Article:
Together with writer James Roberts, Susan is the founder of Zoomorphic, the quarterly digital literary magazine that publishes work in celebration and defence of animals, and she is very happy to be poetry editor for the publication.

Seven issues of the journal, featuring poetry, fiction, creative non-fiction, visual art and photography by an international range of contributors have already been published. If you’re interested in submitting work for consideration for future issues, please follow the guidelines on the website.

In addition to publishing the online magazine, Susan and James recently edited Driftfish, the first Zoomorphic print anthology, dedicated to marine wildlife. They were motivated by the urge to celebrate the exhilarating variety of ocean creatures – from iconic mammals like the sperm whale to circumnavigating seabirds like the albatross to the smallest benthic organisms – while also bearing witness to the shattering reality of their plunging numbers.

From the hundreds of submissions that they were privileged to read from poets and prose writers from all over the world, they’ve curated an anthology that they hope reflects Zoomorphic’s core principle: to defend non-human species, we must reconnect our imaginations to them.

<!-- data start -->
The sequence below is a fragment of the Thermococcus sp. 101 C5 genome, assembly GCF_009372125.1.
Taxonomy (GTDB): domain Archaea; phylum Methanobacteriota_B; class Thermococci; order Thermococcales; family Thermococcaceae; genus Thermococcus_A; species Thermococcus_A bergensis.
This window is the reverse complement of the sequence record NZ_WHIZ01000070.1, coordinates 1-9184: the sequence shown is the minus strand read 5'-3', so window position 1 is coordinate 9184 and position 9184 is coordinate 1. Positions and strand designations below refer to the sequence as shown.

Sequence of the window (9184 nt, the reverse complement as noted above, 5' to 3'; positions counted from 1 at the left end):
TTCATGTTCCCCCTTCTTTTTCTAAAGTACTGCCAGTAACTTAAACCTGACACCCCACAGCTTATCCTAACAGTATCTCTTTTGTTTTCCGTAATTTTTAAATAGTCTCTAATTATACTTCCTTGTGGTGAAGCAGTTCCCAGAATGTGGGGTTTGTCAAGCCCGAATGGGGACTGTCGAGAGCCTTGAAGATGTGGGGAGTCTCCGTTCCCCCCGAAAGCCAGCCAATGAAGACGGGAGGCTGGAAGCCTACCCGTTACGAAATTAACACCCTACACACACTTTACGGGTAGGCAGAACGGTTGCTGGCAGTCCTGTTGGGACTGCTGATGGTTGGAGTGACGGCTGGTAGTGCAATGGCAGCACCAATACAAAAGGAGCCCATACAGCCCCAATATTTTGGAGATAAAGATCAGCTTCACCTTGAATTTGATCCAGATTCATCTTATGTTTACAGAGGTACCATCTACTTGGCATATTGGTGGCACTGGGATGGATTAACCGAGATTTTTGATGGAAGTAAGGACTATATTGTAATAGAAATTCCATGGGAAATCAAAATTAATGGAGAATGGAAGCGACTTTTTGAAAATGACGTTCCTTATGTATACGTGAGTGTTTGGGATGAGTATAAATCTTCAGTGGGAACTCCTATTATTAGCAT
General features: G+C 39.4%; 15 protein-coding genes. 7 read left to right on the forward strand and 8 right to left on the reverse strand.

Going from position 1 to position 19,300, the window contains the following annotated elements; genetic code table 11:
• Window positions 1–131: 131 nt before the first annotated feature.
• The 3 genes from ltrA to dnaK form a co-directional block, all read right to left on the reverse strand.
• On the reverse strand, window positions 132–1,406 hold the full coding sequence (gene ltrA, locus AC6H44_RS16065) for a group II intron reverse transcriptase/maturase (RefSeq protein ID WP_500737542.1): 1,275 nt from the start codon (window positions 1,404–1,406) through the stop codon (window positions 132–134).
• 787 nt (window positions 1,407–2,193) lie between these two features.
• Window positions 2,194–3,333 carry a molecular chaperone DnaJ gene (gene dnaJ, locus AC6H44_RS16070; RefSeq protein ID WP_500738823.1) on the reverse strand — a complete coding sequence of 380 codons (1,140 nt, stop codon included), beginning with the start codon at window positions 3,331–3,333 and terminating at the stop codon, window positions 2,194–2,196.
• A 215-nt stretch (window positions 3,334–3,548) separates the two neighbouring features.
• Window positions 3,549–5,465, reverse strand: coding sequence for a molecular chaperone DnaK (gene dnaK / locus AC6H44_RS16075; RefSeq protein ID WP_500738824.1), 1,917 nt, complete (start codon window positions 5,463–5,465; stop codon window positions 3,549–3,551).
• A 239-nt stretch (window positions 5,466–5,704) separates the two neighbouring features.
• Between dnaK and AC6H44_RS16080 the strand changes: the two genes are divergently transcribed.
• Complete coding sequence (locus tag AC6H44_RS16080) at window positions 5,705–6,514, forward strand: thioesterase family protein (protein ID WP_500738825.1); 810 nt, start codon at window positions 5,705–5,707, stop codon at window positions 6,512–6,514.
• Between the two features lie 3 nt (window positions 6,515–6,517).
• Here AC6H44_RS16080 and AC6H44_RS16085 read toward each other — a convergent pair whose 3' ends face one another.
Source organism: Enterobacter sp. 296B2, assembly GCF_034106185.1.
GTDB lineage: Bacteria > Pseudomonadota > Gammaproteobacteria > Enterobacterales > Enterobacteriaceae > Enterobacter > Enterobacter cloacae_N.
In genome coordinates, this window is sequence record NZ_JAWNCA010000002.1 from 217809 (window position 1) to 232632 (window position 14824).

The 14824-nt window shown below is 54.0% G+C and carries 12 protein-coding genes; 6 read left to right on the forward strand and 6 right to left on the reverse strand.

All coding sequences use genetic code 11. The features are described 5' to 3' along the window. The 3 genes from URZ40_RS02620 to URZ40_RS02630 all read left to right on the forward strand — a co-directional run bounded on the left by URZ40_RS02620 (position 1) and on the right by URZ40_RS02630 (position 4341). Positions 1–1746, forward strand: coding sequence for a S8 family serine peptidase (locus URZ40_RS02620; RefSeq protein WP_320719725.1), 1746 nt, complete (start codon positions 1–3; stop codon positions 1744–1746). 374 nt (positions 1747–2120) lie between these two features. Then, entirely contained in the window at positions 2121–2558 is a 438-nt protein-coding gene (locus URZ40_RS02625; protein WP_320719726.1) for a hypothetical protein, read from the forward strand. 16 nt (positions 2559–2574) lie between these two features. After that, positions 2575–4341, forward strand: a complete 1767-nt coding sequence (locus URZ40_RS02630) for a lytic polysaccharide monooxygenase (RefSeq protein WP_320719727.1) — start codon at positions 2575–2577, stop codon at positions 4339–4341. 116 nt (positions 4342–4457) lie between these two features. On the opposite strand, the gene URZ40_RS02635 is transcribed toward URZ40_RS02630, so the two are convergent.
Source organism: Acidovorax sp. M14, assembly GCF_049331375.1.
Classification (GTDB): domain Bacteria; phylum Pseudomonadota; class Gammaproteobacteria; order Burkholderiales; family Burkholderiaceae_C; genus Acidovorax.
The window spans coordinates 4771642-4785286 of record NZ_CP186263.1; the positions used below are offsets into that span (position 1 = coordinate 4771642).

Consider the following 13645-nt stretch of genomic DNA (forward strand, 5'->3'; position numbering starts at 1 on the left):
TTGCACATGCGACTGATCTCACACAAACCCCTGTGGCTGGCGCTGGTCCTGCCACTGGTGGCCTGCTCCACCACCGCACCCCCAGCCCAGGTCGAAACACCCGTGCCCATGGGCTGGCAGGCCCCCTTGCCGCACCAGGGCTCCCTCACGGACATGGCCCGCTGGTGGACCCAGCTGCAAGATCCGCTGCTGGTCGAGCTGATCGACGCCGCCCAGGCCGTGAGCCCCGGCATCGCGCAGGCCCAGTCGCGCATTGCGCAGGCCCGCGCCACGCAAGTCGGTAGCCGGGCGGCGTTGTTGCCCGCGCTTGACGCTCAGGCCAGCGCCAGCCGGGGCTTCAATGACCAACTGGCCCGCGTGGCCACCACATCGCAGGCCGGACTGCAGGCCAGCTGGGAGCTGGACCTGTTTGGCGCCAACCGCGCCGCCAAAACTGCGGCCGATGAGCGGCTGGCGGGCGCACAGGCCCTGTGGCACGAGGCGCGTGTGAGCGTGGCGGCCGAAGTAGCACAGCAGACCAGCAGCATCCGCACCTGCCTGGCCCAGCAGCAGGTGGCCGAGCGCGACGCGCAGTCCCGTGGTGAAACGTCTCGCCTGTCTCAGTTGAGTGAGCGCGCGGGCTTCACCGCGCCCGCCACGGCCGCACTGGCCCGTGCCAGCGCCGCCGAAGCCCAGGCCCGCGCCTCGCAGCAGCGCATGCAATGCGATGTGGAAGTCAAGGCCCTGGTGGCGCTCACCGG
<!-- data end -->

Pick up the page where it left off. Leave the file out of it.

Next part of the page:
In the Telling

editor-and-reviewerAs an editor, Susan also much enjoyed working on In the Telling, an international anthology of narrative poetry, published by Cinnamon Press. When she and her co-editor, Gail Ashton, put out the call for submissions, they hoped to be surprised and intrigued by new versions of traditional folk and fairy tales, to be shaken and stirred by contemporary myths and urban stories, to listen to the voices of people past and present, as well as to the voices of places, landscapes and artefacts.

They weren’t disappointed. Over four thousand poems arrived from all parts of the UK, the USA, Australia, Canada, India, Bangladesh, Italy, France…There were comic poems, tales of personal and global disaster, poems of love between all kinds of different beings, from Glaswegian teenagers to green peas! Image after image was spun, woven, unbuckled, unwrapped.

The selection process was long and challenging, but both Susan and Gail were delighted with the resulting collection.